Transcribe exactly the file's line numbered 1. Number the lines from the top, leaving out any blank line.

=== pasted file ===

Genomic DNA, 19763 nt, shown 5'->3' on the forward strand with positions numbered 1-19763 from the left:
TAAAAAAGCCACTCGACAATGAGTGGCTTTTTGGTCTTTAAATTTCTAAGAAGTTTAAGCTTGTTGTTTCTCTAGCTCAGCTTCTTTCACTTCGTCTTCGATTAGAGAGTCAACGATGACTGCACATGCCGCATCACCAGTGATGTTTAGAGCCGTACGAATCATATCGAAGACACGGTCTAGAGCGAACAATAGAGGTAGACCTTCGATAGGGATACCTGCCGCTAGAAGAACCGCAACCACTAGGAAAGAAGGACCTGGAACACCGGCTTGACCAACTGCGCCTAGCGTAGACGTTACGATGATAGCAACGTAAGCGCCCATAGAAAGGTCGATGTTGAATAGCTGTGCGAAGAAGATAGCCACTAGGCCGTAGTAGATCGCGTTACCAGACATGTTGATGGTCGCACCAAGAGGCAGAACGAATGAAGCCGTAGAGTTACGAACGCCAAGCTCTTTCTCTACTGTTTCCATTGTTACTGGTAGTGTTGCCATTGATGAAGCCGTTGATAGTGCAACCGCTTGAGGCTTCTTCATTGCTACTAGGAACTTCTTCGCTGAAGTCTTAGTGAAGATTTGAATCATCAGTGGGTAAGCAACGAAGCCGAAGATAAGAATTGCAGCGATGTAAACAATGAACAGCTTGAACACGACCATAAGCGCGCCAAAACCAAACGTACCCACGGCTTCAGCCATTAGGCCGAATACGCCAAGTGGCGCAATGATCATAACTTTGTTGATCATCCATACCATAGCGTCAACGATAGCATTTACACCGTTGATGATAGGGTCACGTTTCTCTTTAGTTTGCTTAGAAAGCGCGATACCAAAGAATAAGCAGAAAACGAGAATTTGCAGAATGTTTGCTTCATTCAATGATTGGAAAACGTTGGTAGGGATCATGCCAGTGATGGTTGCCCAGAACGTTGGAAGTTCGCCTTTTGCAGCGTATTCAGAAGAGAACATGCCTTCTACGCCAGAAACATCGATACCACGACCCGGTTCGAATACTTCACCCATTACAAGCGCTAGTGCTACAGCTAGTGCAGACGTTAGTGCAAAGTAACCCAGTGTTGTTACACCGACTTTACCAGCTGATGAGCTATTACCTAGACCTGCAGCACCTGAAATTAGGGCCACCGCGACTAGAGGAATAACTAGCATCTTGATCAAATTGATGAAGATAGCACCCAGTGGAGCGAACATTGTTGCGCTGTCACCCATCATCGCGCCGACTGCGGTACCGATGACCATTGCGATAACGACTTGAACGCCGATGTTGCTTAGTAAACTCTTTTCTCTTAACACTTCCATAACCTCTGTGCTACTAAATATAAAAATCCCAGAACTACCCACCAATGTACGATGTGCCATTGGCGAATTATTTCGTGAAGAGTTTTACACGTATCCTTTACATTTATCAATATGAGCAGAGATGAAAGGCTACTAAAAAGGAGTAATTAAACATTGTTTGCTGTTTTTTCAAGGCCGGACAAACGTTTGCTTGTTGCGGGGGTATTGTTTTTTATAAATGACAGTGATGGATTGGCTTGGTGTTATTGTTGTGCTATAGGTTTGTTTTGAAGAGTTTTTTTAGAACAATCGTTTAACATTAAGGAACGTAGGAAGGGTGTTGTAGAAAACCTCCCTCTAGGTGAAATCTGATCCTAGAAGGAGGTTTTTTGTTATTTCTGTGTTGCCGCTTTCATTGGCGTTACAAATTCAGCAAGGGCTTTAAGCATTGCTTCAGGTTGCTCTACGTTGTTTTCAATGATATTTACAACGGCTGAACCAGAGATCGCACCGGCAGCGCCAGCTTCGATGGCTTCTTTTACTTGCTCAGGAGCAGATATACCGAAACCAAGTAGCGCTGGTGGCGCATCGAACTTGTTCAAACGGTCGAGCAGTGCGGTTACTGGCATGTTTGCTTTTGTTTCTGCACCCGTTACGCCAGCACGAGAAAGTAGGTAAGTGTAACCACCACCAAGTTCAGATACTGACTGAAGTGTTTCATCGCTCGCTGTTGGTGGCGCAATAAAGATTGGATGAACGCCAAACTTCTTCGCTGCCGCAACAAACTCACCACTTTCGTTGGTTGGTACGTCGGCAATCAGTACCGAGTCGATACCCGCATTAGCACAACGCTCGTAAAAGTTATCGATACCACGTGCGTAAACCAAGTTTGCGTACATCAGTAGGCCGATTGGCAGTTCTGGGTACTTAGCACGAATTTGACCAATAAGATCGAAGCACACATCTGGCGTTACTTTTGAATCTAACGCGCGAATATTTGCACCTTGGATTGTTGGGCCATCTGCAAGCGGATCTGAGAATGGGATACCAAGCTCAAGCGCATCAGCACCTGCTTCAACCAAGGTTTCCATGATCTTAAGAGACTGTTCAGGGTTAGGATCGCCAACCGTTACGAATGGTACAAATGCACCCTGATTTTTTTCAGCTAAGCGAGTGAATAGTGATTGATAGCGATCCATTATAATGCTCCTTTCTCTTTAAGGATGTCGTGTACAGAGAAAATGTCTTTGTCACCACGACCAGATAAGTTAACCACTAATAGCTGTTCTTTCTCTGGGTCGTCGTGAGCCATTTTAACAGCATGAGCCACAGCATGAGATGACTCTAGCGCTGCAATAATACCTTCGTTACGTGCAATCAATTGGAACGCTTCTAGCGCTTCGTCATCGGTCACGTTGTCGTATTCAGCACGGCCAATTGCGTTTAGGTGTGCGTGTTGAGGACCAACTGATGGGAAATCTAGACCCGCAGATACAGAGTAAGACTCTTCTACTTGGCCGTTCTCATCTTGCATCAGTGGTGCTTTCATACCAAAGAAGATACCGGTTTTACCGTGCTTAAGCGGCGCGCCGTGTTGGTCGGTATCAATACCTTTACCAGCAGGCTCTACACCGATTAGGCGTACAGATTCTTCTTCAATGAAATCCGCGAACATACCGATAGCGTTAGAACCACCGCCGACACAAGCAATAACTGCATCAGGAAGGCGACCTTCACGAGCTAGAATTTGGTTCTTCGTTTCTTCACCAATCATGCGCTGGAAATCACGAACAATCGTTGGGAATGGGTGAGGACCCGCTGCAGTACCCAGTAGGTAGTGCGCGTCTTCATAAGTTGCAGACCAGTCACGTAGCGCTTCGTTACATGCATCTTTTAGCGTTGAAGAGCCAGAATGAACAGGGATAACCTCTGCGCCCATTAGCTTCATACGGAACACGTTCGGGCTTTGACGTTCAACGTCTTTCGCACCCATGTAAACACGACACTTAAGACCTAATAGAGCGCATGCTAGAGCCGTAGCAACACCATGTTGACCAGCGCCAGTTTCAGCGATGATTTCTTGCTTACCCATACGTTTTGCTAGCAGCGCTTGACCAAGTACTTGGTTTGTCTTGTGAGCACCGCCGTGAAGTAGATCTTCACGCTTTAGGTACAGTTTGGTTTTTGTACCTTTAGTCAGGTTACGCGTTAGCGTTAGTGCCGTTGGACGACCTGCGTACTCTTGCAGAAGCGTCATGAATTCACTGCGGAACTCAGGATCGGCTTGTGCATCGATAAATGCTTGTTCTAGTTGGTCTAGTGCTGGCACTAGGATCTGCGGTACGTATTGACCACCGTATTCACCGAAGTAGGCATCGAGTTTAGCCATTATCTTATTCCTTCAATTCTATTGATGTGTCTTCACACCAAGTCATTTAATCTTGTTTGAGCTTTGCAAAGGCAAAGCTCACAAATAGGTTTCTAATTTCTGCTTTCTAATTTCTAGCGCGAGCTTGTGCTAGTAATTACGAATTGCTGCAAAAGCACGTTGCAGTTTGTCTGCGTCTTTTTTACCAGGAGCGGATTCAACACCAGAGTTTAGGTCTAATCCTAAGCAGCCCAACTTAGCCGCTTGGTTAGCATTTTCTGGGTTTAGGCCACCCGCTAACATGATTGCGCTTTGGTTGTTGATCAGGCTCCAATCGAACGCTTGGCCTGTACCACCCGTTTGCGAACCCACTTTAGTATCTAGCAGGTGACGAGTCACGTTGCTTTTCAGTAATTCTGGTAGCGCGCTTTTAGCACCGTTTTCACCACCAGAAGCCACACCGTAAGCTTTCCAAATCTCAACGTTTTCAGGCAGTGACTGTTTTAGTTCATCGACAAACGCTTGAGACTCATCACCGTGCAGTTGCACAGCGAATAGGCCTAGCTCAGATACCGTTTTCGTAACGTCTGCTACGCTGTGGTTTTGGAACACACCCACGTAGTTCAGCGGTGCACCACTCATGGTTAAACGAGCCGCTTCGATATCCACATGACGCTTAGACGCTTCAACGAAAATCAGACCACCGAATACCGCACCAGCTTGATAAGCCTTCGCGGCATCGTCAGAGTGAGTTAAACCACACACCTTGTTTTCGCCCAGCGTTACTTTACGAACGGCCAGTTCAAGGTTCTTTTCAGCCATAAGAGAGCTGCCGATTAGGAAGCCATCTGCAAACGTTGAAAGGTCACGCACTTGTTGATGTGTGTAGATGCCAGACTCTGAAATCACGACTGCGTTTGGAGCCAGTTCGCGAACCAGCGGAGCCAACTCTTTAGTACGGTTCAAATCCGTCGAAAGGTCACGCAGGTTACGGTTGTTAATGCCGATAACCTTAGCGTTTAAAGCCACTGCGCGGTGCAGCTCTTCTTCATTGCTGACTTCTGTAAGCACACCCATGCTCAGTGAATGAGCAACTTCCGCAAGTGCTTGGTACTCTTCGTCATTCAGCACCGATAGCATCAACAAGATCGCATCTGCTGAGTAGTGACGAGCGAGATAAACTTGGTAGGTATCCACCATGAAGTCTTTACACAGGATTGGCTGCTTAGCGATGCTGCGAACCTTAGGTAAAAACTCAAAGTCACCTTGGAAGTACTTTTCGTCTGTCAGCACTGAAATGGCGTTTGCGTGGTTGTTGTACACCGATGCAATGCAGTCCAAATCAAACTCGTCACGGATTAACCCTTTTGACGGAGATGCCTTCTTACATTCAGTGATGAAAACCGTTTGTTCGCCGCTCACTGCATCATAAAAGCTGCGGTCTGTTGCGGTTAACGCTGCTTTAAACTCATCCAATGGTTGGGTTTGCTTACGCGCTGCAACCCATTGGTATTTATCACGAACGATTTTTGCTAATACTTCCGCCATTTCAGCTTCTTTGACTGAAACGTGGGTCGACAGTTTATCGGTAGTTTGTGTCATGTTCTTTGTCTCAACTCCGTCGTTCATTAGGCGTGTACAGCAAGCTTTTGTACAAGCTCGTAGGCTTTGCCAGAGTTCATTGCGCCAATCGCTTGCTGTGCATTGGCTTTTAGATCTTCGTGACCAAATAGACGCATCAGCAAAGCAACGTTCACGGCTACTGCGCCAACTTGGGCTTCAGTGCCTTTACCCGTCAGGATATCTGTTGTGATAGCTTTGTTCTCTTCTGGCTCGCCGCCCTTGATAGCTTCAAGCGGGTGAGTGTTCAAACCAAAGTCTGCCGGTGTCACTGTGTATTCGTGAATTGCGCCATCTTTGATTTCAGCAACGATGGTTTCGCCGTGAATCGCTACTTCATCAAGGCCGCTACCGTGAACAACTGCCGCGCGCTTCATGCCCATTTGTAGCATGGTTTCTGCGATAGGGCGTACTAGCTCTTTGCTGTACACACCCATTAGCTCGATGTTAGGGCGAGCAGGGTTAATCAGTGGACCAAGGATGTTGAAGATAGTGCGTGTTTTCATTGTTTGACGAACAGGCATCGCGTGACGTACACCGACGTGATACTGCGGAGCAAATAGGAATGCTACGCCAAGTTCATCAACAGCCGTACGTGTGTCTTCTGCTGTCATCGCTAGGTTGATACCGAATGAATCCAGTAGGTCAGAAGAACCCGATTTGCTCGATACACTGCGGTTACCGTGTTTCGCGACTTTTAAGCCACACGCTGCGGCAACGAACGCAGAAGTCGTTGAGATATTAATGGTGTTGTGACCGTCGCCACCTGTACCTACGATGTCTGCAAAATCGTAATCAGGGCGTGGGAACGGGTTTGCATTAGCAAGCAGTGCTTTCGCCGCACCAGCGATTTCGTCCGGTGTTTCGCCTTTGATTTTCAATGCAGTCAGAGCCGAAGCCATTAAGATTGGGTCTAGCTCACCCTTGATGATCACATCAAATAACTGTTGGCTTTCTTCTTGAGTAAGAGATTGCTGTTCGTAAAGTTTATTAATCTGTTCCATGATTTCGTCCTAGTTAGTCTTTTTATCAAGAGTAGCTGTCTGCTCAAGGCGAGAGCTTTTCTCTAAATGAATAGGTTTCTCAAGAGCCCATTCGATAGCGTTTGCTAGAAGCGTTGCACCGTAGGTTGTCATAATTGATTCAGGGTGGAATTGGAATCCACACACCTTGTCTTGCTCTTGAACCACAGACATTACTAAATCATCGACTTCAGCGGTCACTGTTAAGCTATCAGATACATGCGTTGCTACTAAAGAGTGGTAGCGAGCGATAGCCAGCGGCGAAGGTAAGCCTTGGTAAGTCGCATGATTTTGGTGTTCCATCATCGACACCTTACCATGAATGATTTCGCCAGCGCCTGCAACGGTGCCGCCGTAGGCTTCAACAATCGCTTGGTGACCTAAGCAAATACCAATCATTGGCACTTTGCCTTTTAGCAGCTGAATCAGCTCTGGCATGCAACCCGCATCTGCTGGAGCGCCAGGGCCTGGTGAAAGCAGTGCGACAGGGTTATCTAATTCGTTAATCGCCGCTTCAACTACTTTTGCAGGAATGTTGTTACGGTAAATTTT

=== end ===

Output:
Genomic DNA, 19763 nt, shown 5'->3' on the forward strand with positions numbered 1-19763 from the left: